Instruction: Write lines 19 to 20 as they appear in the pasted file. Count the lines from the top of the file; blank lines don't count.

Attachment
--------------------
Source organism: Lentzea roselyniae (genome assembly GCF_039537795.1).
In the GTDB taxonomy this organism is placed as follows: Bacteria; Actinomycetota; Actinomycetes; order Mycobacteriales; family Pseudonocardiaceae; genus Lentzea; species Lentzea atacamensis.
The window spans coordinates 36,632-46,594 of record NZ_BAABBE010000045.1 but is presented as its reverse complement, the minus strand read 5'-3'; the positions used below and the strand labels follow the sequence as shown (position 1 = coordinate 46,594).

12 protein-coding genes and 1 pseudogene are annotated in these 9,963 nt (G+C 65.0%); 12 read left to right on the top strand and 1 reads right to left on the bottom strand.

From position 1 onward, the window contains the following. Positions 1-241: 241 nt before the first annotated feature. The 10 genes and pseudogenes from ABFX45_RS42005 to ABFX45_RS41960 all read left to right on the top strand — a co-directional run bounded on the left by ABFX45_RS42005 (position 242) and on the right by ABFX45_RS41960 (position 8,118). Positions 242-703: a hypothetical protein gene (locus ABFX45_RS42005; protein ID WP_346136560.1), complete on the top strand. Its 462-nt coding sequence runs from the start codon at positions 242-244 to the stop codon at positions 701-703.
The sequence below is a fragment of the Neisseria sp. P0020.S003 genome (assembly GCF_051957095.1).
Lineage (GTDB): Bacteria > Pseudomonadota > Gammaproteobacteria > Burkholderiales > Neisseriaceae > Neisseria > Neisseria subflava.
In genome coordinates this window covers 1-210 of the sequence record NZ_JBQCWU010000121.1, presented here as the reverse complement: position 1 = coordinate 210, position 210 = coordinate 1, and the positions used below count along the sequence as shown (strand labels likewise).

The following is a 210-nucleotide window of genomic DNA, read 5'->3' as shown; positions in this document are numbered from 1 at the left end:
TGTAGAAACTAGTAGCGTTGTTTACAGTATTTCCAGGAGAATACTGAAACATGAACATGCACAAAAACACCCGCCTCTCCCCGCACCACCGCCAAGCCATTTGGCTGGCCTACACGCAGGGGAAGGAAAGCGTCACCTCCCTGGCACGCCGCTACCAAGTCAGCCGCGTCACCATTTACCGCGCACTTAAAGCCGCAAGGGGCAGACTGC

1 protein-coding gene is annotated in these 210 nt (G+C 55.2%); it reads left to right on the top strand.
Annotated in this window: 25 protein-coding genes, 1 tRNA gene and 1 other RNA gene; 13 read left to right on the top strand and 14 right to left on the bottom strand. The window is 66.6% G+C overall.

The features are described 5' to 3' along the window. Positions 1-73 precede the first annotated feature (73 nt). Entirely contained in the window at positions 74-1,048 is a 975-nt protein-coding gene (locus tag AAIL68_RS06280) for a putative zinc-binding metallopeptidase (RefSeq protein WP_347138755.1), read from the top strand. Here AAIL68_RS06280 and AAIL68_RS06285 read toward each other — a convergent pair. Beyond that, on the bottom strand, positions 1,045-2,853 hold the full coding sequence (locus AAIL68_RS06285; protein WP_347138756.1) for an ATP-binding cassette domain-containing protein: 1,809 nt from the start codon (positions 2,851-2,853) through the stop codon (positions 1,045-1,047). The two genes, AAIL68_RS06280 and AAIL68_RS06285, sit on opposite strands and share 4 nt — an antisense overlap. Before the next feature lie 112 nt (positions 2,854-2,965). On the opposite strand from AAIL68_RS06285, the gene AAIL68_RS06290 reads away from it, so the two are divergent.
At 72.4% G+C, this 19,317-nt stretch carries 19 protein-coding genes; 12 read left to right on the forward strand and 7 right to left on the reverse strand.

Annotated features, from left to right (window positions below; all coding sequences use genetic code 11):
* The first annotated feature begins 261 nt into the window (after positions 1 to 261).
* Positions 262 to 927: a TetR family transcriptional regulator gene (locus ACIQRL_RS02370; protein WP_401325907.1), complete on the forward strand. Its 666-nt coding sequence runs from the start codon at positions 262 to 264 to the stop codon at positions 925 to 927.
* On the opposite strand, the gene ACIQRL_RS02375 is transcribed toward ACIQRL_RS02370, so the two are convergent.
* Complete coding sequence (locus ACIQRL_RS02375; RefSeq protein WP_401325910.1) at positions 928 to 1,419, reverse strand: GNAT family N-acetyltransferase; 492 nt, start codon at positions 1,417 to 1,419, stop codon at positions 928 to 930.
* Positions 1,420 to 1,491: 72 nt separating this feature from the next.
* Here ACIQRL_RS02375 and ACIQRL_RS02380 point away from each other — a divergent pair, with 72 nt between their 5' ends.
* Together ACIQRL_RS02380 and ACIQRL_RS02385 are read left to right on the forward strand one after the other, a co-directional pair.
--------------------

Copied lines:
* Complete coding sequence (locus ACIQRL_RS02375; RefSeq protein WP_401325910.1) at positions 928 to 1,419, reverse strand: GNAT family N-acetyltransferase; 492 nt, start codon at positions 1,417 to 1,419, stop codon at positions 928 to 930.
* Positions 1,420 to 1,491: 72 nt separating this feature from the next.